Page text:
En Banc. Utter, J. Dore, C.j., Brachtenbach, Dolliver, Andersen, and Smith, JJ., and Callow, J. Pro Tem., concur. Durham, Guy, and Johnson, JJ., did not participate in the disposition of this case.
Two cases have been consolidated for appeal to this court. Clark v. Pacificorp comes to us upon certification from the Federal District Court for the Eastern District of Washington. Whitten v. Associated Building Components was tried in state court. The Department of Labor and Industries appealed to the Court of Appeals, and Ms. Whitten moved for consolidation with Clark v. Pacificorp because three of the certified questions were identical to the issues involved in her case. Both cases involve third party tort litigation under the Industrial Insurance Act, and in both cases the Department of Labor and Industries (hereinafter the Department) appeared to protect its interests.
The federal court certified five questions concerning the implication of the tort reform act of 1986 on the third party chapter of the Industrial Insurance Act. The central issue is: does RCW 51.24.060(1)(f) provide for elimination or merely a reduction of the Department's right to reimbursement if the worker's employer or coemployee is determined to be at fault under RCW 4.22.070? In accordance with the principles of comparative fault, tort reform, and adequate compensation for injured workers, we hold RCW 51.24.060(1)(f), through the incorporation of RCW 4.22.070, requires a reduction of the Department's right to reimbursement in accordance with the employer's share of fault. A trier of fact shall apportion fault to all at-fault entities in accordance with RCW 4.22.070. This includes the injured worker or beneficiary, the employer, and the third party. Each party shall then pay his proportionate share of damages. The Department pays the employer's share in the form of workers' compensation benefits. Where the employer's share of fault exceeds the benefits paid, the Department's right to reimbursement is reduced; where it exceeds the third party's share of fault, the right is eliminated.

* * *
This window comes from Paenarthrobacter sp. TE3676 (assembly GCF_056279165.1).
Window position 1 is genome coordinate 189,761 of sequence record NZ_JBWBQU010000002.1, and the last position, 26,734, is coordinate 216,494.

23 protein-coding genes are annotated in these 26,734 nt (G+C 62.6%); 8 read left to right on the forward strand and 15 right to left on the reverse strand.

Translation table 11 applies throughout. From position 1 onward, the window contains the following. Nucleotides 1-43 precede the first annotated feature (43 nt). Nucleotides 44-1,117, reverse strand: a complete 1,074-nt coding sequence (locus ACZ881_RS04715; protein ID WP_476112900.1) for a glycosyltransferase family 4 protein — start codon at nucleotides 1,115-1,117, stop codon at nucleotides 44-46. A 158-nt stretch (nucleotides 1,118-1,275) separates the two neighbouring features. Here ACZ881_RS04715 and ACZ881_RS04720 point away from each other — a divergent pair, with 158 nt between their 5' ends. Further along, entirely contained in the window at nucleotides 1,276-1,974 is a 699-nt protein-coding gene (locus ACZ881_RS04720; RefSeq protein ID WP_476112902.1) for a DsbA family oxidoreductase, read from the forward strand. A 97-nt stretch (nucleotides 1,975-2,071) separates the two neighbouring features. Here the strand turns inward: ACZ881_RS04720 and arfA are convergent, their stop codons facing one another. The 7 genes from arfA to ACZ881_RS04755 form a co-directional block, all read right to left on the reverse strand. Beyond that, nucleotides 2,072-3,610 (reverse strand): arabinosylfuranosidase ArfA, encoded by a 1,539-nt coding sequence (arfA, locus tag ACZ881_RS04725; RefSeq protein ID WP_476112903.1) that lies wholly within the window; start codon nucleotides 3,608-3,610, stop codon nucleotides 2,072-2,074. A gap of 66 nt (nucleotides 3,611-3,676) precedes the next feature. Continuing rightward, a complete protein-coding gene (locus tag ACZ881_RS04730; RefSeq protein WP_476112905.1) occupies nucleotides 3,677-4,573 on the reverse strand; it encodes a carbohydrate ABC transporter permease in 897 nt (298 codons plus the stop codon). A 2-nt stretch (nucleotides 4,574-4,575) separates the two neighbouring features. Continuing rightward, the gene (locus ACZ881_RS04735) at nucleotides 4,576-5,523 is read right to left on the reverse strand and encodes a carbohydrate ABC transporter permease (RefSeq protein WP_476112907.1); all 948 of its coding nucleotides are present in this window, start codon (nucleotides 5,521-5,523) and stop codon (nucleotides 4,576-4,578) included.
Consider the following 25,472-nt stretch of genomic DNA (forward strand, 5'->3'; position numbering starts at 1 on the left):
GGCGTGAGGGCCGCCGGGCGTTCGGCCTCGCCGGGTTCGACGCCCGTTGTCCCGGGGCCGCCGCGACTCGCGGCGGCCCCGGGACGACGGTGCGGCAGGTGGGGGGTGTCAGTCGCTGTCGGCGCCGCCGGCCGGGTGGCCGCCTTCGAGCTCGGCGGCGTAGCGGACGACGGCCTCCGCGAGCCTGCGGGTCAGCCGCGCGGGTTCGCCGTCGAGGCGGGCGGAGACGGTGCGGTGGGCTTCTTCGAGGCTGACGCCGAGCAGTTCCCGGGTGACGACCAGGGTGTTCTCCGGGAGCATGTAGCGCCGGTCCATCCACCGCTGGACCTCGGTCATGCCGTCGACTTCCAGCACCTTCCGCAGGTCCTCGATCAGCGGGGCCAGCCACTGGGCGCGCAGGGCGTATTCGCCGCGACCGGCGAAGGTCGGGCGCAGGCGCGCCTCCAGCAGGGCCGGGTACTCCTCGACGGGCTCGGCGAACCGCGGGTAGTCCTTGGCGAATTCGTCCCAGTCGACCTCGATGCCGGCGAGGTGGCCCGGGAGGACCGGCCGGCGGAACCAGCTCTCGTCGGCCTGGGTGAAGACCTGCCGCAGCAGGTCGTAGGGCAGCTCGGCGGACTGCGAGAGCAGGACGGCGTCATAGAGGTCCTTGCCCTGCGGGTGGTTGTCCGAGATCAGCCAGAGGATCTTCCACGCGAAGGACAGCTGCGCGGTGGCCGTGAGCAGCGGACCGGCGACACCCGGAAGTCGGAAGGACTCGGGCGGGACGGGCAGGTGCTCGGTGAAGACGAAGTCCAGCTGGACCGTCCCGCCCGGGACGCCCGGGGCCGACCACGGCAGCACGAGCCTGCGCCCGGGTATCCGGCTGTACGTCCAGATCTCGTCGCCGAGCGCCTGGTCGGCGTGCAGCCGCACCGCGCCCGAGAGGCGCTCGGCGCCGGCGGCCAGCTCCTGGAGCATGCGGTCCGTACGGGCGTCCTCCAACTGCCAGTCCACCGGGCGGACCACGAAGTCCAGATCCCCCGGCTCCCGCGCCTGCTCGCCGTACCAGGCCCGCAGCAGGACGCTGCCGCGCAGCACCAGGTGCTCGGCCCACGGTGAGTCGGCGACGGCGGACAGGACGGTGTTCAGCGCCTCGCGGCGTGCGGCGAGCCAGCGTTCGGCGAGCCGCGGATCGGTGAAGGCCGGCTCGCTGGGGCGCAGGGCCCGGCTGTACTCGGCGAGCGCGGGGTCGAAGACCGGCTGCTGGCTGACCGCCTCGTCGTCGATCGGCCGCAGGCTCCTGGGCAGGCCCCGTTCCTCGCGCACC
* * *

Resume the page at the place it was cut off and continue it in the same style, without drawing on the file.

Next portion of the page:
In Clark v. Pacificorp, Ms. Clark filed a wrongful death action against Pacificorp following the death of her husband due to a work-related accident. At the time of his death, Mr. Clark was employed by Trees, Inc. Trees, Inc., was an
independent contractor hired by Pacificorp to trim tree branches away from Pacificorp's power lines. Under the Industrial Insurance Act, Trees, Inc., is immune from liability and is not named in this action. Pacificorp has admitted liability in this case but contends that Trees, Inc., and Mr. Clark are comparatively negligent, and therefore its share of damages should be reduced accordingly.